By: Steve Smith
The housing sector has been on a long slow road to recovery over the past few years, but the homebuilding stocks have sold off hard during the past few months. With signs of strong spring selling season on tap this group offers a good risk/reward and one name stands out.
The homebuilding industry has long been the engine driving a big portion of the U.S. consumer led economy. When the oil industry, which had been strong source of corporate spending and infrastructure investment, went into a tailspin last year it put even more of the burden on the housing market. One it was unable to shoulder, as the weight of a slowing economy and a broad stock market sell-off became too much for the shares of homebuilders to shrug off. But I think the stocks sold off too much.
My basic investment thesis rests on two basic principles:
- Economic, demographic and financial factors are aligning to create sustainable housing recovery built upon based solid fundamentals.
- Valuations of the homebuilding stocks are now historically low and should see a multiple expansion as earnings accelerate, leading to a significantly higher share price.
Job security is probably the number one factor when considering purchasing a home. The trend of new jobs being added at a 200K per month and unemployment down below the 5% level are firmly in place. More importantly, there continues to be an increase in wages, which continue to post an average 0.4% monthly increases on a year-over year basis. The fact major corporations such as Wal-Mart (WMT) and McDonald’s (MCD) have pro-actively raised their minimum wages suggests a tightening of the jobs market and will help first time buyers.
Offsetting this has been the sharp decline in oil prices, which has turned boon towns in the Dakotas and the Texarkana region into sharp downturns. In fact, one of the reasons housing stocks sold off recently was a decline in sales in the regions previously having the largest gains.
In the long term that’s OK, as those areas were becoming bubble-like pockets. Better to find an equilibrium now, rather than letting it inflate too far.
The bull case is bolstered by the fact household formations have now built up pent up demand, especially since the rental market has seen very large price increases, which should finally motivate millennials to move out of their parents’ homes and start a family of their own.
The millennials born during the early 90’s represented the highest birthrate since the 1950’s boomers, with over 4.2 million births in 1990 alone.
That bulge in births has led to the U.S. currently having the largest population in the prime 24-54 age bracket in its history during the coming year – some 125 million. They are now coming of an age when they should start forming families. This ties in nicely with the improving job market and raising wages.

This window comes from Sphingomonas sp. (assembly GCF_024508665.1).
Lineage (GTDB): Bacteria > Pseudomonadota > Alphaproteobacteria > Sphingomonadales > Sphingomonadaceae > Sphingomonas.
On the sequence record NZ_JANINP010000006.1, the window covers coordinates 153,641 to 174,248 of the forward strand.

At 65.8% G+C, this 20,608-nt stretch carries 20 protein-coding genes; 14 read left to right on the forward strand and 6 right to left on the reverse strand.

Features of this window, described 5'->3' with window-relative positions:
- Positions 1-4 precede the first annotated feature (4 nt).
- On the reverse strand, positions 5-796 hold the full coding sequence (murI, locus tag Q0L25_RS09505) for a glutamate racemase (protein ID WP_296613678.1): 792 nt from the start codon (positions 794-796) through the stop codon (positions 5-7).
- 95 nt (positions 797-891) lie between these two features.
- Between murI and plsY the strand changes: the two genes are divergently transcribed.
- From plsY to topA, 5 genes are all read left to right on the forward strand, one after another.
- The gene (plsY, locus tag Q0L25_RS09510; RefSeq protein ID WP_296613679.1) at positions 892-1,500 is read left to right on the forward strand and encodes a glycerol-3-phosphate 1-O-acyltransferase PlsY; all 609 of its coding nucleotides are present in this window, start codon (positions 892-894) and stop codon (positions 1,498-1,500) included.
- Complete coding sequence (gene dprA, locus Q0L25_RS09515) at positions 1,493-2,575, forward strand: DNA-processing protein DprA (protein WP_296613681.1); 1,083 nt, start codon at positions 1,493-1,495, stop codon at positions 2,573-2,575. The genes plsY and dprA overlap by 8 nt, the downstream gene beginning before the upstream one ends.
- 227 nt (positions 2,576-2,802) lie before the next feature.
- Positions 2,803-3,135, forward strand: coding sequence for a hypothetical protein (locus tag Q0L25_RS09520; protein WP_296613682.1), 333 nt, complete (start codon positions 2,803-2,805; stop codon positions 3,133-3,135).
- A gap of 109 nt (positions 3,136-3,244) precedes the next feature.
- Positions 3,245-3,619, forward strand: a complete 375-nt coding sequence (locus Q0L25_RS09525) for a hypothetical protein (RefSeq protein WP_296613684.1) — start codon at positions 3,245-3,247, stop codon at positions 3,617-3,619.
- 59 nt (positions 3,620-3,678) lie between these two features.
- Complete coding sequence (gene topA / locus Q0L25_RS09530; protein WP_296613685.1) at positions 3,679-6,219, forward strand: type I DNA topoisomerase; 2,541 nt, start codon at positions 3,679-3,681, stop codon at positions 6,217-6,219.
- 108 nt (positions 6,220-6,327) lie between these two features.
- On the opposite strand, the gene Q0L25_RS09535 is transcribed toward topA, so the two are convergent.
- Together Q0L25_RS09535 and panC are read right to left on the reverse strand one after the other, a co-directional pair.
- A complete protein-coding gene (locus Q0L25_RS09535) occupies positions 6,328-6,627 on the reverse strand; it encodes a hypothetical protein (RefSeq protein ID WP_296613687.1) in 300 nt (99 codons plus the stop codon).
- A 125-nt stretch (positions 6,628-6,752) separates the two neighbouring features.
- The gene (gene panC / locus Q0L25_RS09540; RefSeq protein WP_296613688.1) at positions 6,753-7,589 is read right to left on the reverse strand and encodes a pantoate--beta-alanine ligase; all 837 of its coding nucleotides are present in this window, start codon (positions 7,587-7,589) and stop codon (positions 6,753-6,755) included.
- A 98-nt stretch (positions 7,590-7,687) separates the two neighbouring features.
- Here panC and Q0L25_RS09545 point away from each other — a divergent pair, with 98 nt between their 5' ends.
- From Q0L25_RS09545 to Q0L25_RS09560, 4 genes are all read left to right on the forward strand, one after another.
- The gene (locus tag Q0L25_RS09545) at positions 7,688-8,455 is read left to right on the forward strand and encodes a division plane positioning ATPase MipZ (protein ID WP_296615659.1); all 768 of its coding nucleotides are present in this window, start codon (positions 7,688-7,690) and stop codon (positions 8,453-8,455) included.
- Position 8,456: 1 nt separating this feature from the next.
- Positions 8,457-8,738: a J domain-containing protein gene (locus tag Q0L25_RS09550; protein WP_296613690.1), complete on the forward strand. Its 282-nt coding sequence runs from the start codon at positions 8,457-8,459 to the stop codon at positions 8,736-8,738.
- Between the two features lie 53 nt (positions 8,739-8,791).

For those who cite the demographic trend toward a move into urban centers I say two things: it really doesn’t undermine a bullish housing thesis, in that people forming families still want a place of their own and buying is no longer simply associated with a suburban single family house.
In fact, the latest report from the National Association of Homebuilders showed during the fourth quarter, those between the ages of 24-35 accounted for 35% of new home sales (this includes multi-unit dwellings), up from just 28% during the year ago period.
In fact it is one of the reasons I have Toll Brothers (TOL) as my top pick. Though they are best known for higher end luxury homes the company was early in adding urban properties, such as condos and loft type multi-unit buildings, to its mix to capture the trend of millennials living, and buying, in downtown areas. And not just in the tier one cities, we see revitalization all over the map.
Toll recently reported solid earnings and provided upbeat guidance, citing expectations for continued low interest rates to spur demand and support higher prices.
Indeed, recent strong earnings from Home Depot (HD) yesterday suggest raising home prices are making people more comfortable with once again investing in their homes and apartments.
From a technical perspective Toll Brothers chart seems to have put in a bottom near the $25 level.
I want to keep this simple and allow for sufficient time for the stock to gain traction through another two earnings reports. I’m targeting September $25 Call.
- Buy the September $25 Call for $4.50 a contract
My price target is $35 a share, which would give these calls a minimum value of $10 per contract for an over 100% gain.